Most English verbs are regular. They follow a predictable pattern of conjugation. But some English verbs don’t follow the same pattern. They are called irregular verbs.
Choose is an irregular verb that tends to confuse new writers and people learning English. It doesn’t follow the same rules as most verbs, but once you learn the rules it does follow, it’s easy to know whether you should use choose or chose, depending on context.
What is the Difference Between Choose and Chose?
In this article, I will compare choose vs. chose. I will use each of them in a sentence, and, at the end, I will give you a helpful trick use when you need to determine whether to use chose or choose in your own writing.
When to Use Choose
What does choose mean? Choose (pronounced chooze) is a verb that means to pick one thing over another.
One might choose which sandwich to order from a restaurant, or which night to go out with friends, or which person to marry.
Here are some examples,
- Andy has proven time and time again that he will choose money over happiness.
- “Choose carefully,” the genie said, “for your life hangs in the balance!”
- “Choose a restaurant quickly, because everything around here closes at 9pm,” Rebeca said.
- In an era of abundant good TV, how do I choose what to watch? How do I find those shows? And how do I fit those choices into a busy schedule? –The Wall Street Journal
When to Use Chose
What does chose mean? Chose (pronounced choez) is the simple past tense form of the verb choose.
Use chose to describe a decision that happened in the past, like in the following examples,
- The contestant chose what was behind door number three.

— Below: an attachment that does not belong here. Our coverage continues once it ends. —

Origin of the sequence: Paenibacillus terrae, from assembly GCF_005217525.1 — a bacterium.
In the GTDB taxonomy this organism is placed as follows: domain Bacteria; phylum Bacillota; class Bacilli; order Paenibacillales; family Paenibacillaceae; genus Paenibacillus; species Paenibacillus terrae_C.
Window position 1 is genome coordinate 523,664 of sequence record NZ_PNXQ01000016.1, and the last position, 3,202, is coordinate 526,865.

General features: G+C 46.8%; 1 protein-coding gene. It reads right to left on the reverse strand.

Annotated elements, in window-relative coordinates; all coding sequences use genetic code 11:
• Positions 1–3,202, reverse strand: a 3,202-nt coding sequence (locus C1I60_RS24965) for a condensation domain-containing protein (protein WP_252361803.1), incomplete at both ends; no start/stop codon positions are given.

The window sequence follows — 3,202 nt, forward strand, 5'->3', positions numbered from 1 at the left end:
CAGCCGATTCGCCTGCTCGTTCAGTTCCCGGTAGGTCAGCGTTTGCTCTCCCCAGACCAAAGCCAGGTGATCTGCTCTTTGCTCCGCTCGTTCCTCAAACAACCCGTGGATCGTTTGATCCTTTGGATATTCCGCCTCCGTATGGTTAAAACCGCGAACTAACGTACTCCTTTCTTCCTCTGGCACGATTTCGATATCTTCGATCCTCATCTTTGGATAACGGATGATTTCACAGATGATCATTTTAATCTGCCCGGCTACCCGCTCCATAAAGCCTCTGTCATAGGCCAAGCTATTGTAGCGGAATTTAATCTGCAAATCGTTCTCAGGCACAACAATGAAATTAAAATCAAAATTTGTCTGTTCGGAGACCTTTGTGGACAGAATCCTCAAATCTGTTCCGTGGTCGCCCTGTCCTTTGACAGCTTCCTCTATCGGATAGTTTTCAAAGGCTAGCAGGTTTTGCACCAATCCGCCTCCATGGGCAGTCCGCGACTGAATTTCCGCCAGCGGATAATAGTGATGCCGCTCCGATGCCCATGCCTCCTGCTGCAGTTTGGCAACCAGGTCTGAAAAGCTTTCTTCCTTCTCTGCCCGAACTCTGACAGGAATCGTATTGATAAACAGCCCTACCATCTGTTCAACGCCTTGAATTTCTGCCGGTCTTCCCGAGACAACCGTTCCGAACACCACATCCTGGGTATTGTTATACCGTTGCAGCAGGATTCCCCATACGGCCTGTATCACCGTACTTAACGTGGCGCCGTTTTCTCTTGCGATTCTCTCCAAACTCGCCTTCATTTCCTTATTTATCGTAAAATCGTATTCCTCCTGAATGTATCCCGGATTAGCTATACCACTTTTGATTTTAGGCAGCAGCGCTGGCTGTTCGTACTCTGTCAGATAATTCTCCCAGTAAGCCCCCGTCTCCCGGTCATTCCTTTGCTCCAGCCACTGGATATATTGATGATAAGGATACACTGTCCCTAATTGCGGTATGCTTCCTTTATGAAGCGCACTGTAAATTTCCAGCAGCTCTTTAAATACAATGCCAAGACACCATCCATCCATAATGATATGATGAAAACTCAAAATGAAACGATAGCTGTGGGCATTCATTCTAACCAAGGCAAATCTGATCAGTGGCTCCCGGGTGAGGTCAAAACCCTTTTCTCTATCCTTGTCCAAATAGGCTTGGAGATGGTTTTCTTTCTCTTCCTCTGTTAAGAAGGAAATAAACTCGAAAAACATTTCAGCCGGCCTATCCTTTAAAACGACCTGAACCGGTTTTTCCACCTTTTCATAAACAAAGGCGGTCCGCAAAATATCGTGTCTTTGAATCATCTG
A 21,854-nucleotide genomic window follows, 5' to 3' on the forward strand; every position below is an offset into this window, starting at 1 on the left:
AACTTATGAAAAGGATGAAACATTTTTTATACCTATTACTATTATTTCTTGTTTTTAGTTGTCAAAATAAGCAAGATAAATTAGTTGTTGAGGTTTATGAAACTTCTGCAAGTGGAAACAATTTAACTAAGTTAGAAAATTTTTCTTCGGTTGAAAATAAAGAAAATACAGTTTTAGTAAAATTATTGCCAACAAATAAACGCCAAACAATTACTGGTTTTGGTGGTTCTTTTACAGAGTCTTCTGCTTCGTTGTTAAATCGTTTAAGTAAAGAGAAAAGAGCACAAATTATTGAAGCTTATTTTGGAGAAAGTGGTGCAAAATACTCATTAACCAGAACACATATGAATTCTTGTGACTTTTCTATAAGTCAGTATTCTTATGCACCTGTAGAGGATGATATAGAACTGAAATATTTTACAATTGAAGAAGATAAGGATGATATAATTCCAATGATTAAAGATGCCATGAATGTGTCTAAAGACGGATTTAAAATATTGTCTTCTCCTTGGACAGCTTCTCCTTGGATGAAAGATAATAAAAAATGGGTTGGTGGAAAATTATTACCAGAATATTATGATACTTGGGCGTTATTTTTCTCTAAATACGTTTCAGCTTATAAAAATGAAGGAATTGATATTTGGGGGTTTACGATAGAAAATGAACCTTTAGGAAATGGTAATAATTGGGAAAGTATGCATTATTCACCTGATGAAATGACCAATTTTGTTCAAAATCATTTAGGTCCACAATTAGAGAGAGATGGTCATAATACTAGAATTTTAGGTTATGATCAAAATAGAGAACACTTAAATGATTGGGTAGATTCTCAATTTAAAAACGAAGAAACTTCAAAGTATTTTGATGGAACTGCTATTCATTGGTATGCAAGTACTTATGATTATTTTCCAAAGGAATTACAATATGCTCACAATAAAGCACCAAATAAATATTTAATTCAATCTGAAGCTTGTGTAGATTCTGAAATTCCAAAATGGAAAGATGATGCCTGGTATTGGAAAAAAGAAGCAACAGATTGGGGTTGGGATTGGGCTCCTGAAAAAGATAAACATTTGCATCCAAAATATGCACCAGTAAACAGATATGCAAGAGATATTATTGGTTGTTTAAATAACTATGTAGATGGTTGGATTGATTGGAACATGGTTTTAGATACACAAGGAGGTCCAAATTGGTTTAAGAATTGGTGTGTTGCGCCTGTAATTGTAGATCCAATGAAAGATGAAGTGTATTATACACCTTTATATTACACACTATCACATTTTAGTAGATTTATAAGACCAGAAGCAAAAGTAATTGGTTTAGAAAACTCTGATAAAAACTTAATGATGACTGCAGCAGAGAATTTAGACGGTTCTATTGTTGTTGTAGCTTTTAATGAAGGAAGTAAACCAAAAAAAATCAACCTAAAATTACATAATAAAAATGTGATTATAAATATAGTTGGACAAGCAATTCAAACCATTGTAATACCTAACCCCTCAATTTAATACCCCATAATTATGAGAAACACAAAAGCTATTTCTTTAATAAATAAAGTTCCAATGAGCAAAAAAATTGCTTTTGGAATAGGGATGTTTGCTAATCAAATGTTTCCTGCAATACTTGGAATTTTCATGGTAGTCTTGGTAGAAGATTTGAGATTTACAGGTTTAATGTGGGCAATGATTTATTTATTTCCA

- Gary could have used this time to prepare for the race, but he chose to fool around instead.
- We were given a choice between coconuts and starvation, and we chose coconuts.
When to Use Chosen
- We had already chosen to stay home by the time Marla called us back. (Past Perfect Form)
- An organization announced on Wednesday that it had chosen the winners of $10 million grants in a competition to rethink the American high school. –The New York Times
- In the Christian Bible, the Israelites were God’s chosen people. (Past Participle)
Trick to Remember the Difference
Here is a helpful trick to remember chose vs. choose.
Chose and choose are difference tenses of the same verb to choose.
- Chose is the simple past tense form.
- Choose is the simple present and future forms.
If you are speaking about a decision that was made in the past, use chose. If the decision currently being made or will be made in the future, use choose. Since choose shares a double O with the word soon, it should be easy to remember to save choose for these contexts.
Is it choose or chose? These two spellings represent different tenses of the same verb.
- Choose is the simple present and future tense forms of the verb to choose, which means to select something instead of something else.
- Chose is the simple past tense form of the same verb.
You can remember to use choose in the future tense since that word and soon both have a double O.
I hope this article helped you understand the differences between choose and chose. You can always reread it if you need a refresher.